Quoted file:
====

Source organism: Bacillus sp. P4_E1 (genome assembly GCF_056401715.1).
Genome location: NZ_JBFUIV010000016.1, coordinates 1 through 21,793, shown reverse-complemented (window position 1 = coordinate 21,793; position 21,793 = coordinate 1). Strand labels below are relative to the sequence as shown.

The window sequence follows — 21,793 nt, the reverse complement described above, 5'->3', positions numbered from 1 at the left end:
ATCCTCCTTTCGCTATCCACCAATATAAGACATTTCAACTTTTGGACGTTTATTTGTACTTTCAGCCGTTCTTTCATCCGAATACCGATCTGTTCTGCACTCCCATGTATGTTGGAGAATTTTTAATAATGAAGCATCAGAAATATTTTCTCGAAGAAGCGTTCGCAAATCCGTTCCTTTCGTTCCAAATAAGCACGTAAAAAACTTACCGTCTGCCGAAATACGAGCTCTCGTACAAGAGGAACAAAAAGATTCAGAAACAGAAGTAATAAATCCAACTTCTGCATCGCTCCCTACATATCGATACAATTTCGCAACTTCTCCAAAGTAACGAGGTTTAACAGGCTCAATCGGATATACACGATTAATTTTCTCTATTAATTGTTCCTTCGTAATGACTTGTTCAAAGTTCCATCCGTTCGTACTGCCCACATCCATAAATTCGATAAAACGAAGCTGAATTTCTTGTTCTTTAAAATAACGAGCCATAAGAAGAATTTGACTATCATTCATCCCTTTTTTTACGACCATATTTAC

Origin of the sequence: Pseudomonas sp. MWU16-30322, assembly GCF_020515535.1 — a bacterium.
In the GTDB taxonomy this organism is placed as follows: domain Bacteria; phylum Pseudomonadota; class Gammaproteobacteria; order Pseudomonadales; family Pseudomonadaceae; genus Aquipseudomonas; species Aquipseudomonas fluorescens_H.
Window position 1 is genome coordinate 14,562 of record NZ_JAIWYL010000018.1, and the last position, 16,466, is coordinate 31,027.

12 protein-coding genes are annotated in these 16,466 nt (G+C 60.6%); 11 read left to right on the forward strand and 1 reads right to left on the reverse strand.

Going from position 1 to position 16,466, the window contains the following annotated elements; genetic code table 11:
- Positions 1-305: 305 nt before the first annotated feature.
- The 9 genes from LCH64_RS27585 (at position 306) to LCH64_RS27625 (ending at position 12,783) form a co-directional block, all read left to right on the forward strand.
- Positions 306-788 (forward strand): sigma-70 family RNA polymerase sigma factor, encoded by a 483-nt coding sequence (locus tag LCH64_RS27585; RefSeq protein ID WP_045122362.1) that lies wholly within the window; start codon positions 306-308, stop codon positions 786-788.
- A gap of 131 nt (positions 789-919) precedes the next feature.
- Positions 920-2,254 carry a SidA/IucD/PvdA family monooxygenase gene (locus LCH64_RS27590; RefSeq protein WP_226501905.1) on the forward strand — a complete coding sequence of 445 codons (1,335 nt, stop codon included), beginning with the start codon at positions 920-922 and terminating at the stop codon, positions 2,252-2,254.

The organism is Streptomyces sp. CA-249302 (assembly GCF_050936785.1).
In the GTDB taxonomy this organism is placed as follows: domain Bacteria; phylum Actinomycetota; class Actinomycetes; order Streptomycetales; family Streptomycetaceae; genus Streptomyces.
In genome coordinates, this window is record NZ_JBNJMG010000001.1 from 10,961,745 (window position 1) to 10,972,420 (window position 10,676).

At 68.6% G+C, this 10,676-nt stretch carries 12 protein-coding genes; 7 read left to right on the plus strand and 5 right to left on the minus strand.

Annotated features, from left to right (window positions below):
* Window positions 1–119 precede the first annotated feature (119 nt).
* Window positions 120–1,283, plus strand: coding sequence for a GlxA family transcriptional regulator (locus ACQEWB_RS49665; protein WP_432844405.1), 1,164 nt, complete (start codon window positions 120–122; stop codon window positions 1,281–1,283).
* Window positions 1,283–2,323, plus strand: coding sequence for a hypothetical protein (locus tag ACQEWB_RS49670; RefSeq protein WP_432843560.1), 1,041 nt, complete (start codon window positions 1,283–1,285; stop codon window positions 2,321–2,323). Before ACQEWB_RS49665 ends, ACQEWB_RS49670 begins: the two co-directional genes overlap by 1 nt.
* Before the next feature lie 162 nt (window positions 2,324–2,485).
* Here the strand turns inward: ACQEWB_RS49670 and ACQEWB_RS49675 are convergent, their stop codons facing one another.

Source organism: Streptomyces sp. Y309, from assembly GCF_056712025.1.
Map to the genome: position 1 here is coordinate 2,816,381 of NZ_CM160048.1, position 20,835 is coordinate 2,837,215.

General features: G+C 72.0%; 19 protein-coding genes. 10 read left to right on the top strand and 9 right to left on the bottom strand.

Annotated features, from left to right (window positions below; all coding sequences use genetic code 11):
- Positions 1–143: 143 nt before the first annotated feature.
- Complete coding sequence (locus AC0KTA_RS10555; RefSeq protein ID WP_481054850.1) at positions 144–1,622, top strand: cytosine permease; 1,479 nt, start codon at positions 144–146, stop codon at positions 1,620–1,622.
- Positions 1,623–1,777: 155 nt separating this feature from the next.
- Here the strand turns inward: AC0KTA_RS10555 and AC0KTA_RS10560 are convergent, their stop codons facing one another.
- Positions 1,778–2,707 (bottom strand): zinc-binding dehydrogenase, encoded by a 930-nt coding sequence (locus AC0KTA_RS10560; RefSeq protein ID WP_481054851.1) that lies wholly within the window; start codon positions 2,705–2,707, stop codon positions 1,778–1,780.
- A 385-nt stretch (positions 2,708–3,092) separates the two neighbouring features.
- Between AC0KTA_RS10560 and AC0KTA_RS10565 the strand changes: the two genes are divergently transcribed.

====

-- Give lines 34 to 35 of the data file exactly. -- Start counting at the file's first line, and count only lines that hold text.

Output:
- A 385-nt stretch (positions 2,708–3,092) separates the two neighbouring features.
- Between AC0KTA_RS10560 and AC0KTA_RS10565 the strand changes: the two genes are divergently transcribed.